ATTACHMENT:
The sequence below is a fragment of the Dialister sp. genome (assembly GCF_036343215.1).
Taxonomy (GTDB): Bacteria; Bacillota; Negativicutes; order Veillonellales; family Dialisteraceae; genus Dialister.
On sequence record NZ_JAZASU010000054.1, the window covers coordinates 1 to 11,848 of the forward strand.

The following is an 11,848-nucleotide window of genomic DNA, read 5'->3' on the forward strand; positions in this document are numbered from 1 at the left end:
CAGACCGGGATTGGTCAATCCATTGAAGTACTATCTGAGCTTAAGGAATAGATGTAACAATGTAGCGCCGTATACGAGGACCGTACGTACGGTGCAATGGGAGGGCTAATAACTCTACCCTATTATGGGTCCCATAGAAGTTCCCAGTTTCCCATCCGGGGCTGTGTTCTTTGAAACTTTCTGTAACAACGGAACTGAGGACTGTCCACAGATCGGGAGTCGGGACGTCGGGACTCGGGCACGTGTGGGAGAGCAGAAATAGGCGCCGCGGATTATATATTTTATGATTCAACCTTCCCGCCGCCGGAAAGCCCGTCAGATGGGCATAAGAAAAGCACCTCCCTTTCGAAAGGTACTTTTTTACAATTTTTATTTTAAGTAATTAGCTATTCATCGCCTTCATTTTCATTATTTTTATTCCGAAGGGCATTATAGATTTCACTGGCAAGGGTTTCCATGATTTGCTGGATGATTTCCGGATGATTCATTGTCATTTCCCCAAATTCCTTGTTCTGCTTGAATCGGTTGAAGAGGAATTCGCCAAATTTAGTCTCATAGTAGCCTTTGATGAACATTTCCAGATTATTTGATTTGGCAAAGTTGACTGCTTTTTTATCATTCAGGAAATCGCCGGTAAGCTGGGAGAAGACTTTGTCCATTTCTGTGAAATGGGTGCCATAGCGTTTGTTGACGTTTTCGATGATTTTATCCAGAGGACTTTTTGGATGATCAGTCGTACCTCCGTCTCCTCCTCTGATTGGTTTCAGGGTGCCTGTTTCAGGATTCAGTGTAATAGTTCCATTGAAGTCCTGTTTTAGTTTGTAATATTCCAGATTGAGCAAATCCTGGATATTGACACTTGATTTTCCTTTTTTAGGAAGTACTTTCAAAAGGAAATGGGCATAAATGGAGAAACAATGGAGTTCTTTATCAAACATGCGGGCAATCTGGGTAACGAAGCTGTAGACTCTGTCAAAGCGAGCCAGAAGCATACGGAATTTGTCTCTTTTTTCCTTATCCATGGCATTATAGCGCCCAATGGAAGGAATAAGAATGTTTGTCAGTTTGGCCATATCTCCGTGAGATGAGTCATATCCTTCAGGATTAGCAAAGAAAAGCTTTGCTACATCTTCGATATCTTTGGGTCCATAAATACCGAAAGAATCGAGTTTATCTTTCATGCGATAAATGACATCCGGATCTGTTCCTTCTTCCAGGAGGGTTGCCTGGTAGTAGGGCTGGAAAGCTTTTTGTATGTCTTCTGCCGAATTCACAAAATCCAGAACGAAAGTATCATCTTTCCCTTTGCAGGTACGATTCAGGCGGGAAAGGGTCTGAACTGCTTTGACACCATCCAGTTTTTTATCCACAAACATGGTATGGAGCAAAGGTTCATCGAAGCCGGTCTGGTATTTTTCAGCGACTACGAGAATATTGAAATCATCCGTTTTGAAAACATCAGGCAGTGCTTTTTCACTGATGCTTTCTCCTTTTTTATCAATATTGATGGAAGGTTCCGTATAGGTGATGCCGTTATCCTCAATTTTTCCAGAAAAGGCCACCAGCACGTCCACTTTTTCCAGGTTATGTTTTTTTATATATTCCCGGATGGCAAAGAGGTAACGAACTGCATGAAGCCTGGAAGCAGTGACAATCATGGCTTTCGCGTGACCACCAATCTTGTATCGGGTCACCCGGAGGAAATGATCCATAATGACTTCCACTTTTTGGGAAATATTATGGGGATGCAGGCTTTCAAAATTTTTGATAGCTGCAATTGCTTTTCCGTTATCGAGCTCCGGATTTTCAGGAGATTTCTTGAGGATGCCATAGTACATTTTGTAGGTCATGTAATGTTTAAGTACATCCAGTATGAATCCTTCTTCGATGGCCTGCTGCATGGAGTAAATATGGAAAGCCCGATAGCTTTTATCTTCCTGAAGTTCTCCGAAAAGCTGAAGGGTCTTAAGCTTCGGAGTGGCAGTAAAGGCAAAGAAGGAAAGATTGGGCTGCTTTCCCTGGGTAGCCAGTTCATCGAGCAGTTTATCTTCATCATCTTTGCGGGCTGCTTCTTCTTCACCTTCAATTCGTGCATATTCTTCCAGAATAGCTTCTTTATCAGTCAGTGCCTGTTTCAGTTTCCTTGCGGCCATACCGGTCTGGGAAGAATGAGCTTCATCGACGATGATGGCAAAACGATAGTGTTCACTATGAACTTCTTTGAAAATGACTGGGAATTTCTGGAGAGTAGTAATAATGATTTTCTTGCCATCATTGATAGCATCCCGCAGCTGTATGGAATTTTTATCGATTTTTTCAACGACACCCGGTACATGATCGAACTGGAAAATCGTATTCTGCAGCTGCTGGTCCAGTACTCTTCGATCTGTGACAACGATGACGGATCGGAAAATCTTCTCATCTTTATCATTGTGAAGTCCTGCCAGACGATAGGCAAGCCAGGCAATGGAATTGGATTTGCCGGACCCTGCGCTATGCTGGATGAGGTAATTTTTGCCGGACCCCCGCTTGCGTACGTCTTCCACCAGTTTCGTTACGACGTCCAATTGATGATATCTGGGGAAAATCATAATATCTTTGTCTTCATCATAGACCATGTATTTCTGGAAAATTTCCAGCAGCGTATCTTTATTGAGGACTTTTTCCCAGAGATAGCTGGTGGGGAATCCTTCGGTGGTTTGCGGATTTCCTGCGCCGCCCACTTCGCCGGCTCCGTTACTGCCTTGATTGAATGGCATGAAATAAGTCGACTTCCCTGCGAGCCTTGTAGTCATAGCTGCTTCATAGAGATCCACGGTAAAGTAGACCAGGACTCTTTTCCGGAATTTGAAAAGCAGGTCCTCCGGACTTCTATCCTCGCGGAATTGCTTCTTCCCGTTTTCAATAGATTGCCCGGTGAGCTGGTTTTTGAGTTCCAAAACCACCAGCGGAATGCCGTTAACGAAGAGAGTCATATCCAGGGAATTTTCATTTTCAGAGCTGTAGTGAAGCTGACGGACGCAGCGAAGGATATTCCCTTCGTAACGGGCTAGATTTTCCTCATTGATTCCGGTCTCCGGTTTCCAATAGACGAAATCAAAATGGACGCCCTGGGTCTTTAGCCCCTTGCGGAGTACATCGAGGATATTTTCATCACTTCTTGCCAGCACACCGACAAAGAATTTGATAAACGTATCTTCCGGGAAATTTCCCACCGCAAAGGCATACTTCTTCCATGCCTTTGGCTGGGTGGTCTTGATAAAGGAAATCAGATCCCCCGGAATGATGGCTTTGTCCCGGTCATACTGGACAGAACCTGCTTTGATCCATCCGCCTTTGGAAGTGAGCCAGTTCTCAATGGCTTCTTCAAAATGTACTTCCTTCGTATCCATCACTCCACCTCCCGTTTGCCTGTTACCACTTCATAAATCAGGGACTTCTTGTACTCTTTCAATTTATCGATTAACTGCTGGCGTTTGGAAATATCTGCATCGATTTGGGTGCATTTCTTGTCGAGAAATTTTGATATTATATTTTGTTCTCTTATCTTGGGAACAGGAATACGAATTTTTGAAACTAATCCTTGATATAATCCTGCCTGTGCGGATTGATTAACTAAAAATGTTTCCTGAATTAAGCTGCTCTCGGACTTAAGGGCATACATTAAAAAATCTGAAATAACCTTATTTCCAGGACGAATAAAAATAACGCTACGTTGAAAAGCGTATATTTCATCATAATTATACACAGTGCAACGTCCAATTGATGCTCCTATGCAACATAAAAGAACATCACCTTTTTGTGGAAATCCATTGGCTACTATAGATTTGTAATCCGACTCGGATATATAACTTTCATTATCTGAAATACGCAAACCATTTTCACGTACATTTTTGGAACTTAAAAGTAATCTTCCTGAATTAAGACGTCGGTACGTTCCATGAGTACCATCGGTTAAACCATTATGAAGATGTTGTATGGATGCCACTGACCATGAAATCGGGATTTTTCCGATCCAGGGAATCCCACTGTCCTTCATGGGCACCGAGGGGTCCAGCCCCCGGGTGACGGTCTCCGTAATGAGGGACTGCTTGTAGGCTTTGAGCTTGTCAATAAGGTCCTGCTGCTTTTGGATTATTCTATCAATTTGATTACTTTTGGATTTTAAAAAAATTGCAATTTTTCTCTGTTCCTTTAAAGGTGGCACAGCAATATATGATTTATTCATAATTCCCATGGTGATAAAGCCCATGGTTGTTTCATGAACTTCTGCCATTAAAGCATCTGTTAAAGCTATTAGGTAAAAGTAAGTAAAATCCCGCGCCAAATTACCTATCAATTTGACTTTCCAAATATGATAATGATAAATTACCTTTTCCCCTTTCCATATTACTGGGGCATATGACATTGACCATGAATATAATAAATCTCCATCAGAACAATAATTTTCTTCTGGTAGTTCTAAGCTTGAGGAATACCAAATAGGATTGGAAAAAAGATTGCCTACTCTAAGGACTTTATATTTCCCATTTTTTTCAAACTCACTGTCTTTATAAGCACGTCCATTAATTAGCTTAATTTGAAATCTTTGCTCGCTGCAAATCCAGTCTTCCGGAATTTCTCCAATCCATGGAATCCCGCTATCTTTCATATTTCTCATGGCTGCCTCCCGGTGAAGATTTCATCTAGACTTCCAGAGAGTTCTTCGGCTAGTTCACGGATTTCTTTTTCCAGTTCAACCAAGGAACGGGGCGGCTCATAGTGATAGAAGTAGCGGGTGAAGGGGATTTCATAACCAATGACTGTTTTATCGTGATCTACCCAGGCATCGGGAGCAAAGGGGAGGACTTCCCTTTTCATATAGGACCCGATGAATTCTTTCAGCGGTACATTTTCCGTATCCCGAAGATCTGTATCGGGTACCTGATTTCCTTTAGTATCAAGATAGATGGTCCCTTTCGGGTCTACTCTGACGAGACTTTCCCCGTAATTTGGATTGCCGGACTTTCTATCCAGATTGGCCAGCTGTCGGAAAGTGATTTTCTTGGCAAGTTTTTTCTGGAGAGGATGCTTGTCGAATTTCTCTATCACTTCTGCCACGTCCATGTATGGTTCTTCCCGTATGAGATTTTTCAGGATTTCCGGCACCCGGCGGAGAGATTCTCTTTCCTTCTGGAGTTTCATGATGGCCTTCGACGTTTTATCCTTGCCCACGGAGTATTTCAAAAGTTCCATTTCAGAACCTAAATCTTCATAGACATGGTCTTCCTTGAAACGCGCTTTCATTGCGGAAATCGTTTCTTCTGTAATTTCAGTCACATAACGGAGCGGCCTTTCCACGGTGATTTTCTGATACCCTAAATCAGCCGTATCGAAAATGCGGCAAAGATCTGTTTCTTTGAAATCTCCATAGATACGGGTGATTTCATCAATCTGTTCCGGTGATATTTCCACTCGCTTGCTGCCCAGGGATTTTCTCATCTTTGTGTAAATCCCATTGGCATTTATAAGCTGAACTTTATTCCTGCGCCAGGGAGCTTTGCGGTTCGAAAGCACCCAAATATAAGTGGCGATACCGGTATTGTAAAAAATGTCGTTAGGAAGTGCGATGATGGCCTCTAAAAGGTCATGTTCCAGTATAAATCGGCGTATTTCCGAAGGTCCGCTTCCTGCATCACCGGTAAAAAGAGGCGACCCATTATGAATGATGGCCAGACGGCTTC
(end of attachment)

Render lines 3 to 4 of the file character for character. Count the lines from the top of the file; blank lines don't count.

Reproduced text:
On sequence record NZ_JAZASU010000054.1, the window covers coordinates 1 to 11,848 of the forward strand.

The following is an 11,848-nucleotide window of genomic DNA, read 5'->3' on the forward strand; positions in this document are numbered from 1 at the left end: